Interview: Mike Watt

Music, to me wasn’t about music, it was about friends but it was a lifeline for me, it gave focus to my life. The experience is to share music.

Mike Watt is right up there with the finest bass players in the history of music and undoubtedly one of the hardest working on top of that with a multitude of bands and records both past and present. Northwest of Hamuretto, the new album from his Spirit Of Hamlet project which is out now is the latest in a long line of music that Mike Watt has been involved with and is a joyous listening experience that features Watt alongside members of Acid Mothers Temple and Clang Quarter. Gavin Brown caught up with Mike who told us all about Spirit Of Hamlet and how the whole project and album came about as well as the vast range of music he is currently working on, influences on his bass playing and his time in the legendary Stooges and Minutemen.

E&D: The new album from your Spirit Of Hamlet project called Northwest of Hamuretto is out now. How did the group together and the album come about in the first place?         

Mike: I’ve got an internet radio show called  The Watt From Pedro show, I’ve had it for 21 years now. I usually go once a week when I’m not on tour, but because of the situation of the last couple of years, for 14 months, I was having five guests a week. One of my guests was Scotty Irving, he was referred to me. That’s how I get to know all these people, I get connected to guys on the show. I was really interested in Scotty’s approach to music and creativity, so I asked him if he wanted to do something on the drums and I’ll put bass to it. He said, I know a guitar man called Kawabata Makoto from Acid Mothers Temple and I said, sure bring it and we did it all remotely. When he did those drums, it felt like he was in the room with me. I got a little Pro Tools HD setup here and pretended he was there playing! He had a friend called Benjy Johnson in North Carolina who he was cool with, so he gave the stuff over to him and he put his stuff on it. It came about together pretty coincidentally, it want planned out. The closest thing I can compare it too is the old days, the bebop guys where they would just have jam sessions but this way we just captured that vibe, and transcended the distances over the internet, and the reason the name of the project is Spirit Of Hamlet is John Coltrane was born in Hamlet, North Carolina, that was my suggestion. On tour in 2014, I stopped in Hamlet to see where he was born. Scotty came up with the name of the album Northwest of Hamuretto and that refers to wherever am are, it’s kind of a long distance thing, but in a way, we’re very much kindred spirits.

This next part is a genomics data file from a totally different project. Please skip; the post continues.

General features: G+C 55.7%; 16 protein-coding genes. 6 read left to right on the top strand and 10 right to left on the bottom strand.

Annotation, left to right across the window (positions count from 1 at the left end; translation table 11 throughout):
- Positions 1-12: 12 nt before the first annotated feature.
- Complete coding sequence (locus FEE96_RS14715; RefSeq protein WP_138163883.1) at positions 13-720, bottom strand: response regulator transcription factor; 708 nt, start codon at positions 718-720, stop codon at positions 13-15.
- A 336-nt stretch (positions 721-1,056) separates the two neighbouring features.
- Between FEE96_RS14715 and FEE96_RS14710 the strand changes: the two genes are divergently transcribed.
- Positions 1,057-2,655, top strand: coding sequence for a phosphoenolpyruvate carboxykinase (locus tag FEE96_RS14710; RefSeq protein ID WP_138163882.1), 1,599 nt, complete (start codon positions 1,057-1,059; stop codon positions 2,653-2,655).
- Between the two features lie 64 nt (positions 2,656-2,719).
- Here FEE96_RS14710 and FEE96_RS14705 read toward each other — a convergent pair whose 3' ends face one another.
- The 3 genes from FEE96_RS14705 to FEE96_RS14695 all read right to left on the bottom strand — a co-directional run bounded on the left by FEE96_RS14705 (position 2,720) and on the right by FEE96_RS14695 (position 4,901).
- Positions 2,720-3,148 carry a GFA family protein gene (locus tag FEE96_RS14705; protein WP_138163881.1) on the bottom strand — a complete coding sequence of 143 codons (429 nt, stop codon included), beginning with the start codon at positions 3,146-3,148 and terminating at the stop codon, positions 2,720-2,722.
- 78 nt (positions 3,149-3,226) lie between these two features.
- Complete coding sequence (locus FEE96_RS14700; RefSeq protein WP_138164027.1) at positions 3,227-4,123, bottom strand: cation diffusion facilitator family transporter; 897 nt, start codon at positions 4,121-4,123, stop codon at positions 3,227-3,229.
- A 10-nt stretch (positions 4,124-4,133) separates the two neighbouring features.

E&D: Since the album was created, have you had a chance to meet up at all?

Mike: I haven’t actually met anybody in person yet apart from Benjy, he brought his son, he was doing a little trip with his boy to Las Vegas, so he came down to SoCal and I gave him a tour of Pedro but I haven’t met the other two yet.

E&D: Have you got plans to and maybe do something again in the future?

Mike: I’d love to do some fucking gigs! You know how it is when you get done with an album, you want to play! I’m ready to do another one.

E&D: Have you talked to the guys about doing another one?

Mike: I did and I want to do it the same way. Scotty goes first. I love this idea of drummers and their spirit.

E&D: What would you say is the biggest inspiration for the sound of the album and the music you make?

Mike: The idea of connecting in a situation where there’s obstacles. You’ve got to transcend and overcome them We’re using the internet with the distances but there was also the problem of that situation when people could not go out, but like I said, I’ve been doing this before and we can play like we are in the same room. Some people think that the arts are a luxury or something frivolous, but actually I think it’s a real fucking solid connect between humans.

E&D: Was the process of improvisation important for the album?

Mike: I think a big part of improvisation is  learning to listen. Sure, you got to come up with something but you got to understand what that dude’s bringing, and if not understanding then at least listen to him, and give him your honest reaction. I think that’s really important. That’s why going first is a big political decision, because all the guys are gonna react off of that, and how else would you do it, all at the same time.

E&D: Even though you’ve been playing for so long, do you still feel as if you’re learning all the time?

Mike: Absolutely. For me, it’s not the search for the most notes. In fact, the more notes you play, the smaller you get, so you always search for which ones are going to be the best way. I think that search can never be solved because every situation, you have to put yourself in studio mode because you have to learn how it’s going to work. It’s a weird thing. I’m so glad D.Boon hooked me up with a bass! I was 13 years old.